Trump, Greenland, and the Arrogance of Ages

Manifest Destiny Just Won’t Die

Steve Jones
Aug 28, 2019 · 4 min read
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Image for post
Greenland from space. (Photo courtesy CSC.)

Donald Trump and Republican crony Tom Cotton are doing their ham-handed best (or worst?) to resurrect the old American practice of Manifest Destiny, and Greenland is their target.

Manifest Destiny was the validation for American expansion in the 18th and 19th Centuries. It survived into the 20th Century under the guise of “New Internationalism” (a fancy term for American Imperialism).

As the Trump Administration’s flirtation with buying Greenland shows, American Manifest Destiny still exists — perhaps a bit rusty, but with as much arrogance as ever.

By now you know that in August 2019 Donald Trump suggested the United States buy Greenland from Denmark. When the Danish Prime Minister Mette Frederiksen scoffed and called the idea “absurd,” Trump got pissed and cancelled a state visit to Denmark.

Then, on August 26, Arkansas Republican Senator Tom Cotton agreed with Trump, saying the U.S. purchase of Greenland would be a wise move. He cited historical American interests in buying Greenland, ranging from Secretary of State William Seward in 1867 to President Harry Truman in the early days of the Cold War. Certainly Greenland was of strategic geographic importance to the Allies in World War II, and the U.S. has kept military units in Greenland since then.

He also said that other countries, notably China, are interested in Greenland.

Beijing understands not only Greenland’s geographic importance but also its economic potential. Greenland is rich in a wide array of mineral deposits, including rare-earth minerals — resources critical to our high-tech and defense industries. China currently dominates the market in these minerals and has threatened to withhold them from us to gain leverage in trade negotiations. Greenland also possesses untold reserves of oil and natural gas.

But what exactly was, or is, Manifest Destiny?

Simply, it was how early Americans justified westward expansion. The term itself wasn’t used until 1845, but the concept was apparent as soon as the American Revolution began in 1775, with Americans trying to grab a share of Canada. A second try at grabbing part of Canada was one factor leading to the War of 1812. Land was the main reason for the Mexican-American War, 1846–48, and it underpinned the removal of Native Americans across the continent.

Adherents of Manifest Destiny believed that the United States, with its republican Constitutional government, was the ultimate expression of political enlightenment. Thus, they thought Americans were obliged to spread that government as far as possible.

More importantly, they had a divine mandate to do so. Yes, they believed God approved whatever they had to do to control everything.

When the United States had taken as much of the North American continent as it could, Manifest Destiny simply took another form — imperialism. Recall that the U.S. broke away from an empire and couldn’t really style itself as imperial. So it called American Imperialism “New Internationalism,” declared war on Spain, grabbed Cuba and the Philippines, and became a junior empire holder.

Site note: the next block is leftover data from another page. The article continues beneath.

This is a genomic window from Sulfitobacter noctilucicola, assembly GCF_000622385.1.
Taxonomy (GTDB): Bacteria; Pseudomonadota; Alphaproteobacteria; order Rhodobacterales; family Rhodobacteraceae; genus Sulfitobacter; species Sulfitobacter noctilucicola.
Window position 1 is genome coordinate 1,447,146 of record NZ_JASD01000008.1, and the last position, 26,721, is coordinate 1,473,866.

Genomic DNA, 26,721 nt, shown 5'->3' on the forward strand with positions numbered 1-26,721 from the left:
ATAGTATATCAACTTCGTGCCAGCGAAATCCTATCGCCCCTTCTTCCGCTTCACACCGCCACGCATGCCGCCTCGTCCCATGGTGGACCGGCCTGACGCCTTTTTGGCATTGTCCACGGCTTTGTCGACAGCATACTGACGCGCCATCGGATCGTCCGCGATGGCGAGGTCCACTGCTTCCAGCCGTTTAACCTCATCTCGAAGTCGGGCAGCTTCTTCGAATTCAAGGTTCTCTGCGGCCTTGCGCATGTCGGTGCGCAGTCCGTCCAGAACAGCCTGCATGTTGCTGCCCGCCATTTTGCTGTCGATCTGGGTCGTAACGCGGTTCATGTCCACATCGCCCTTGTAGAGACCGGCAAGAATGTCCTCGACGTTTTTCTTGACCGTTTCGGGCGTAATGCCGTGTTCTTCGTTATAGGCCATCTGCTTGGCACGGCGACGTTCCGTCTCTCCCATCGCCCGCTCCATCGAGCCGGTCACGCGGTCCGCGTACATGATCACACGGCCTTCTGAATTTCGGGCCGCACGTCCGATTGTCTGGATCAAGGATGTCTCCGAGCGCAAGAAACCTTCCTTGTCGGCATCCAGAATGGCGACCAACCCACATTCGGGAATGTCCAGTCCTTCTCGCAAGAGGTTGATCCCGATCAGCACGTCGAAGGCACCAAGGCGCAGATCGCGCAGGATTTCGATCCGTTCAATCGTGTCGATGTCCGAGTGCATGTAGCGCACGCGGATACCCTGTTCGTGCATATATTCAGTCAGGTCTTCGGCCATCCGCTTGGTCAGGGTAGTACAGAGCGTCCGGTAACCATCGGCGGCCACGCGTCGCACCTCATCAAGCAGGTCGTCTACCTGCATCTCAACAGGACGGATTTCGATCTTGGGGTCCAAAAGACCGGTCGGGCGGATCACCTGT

Honestly, Americans had little taste for empire, especially after having to fight Filipinos rebelling against American rule. So the country promised the Philippines independence by 1946 and roped much of Central America and the Caribbean into a type of fiscal — instead of physical — imperialism.

And then, in the wake of two world wars, Manifest Destiny disappeared.

Or did it?

It is easy to see Manifest Destiny morphing into various forms to fit the needs of different eras — the Eisenhower Doctrine in Southeast Asia, the Bush II Doctrine of pre-emptive war in the Middle East.

While those certainly were rooted in the Cold War and post-9/11 panic, respectively, they show that the U.S. has continued to believe it can bullishly try to solve world regional problems with nothing but an arrogant belief in its own exceptionalism.

Which brings us back to Greenland.

In the Trump-Cotton version of Manifest Destiny, arrogance is still boldly on display. Notice the condescension in this Cotton quote:

An agreement to transfer Greenland’s sovereignty must also serve the interests of our good friends, the Danes, and the 56,000 Greenlanders as well. Their considerations ought to include the fact that despite Greenland’s long-term potential, a lack of infrastructure and financing still hamstring the island’s economy today. Greenland’s economy is less than one-tenth of Vermont’s, America’s smallest state economy. Every year, Denmark transfers $670 million in subsidies to support the island.

And then there is this tilt toward paternalism in Cotton’s remarks:

As the world’s largest economy, the United States could more easily assume support for Greenland’s communities while investing substantially in its future. The transfer of Greenland’s sovereignty would alleviate a significant financial burden on the Danish people while expanding opportunities for Greenlanders.

This is not the 19th Century, not even the early 20th. Globalism is here to stay.

This is type of arrogant return to Manifest Destiny has no part in modern American foreign policy.

As the Danish prime minister said, it’s “absurd.”


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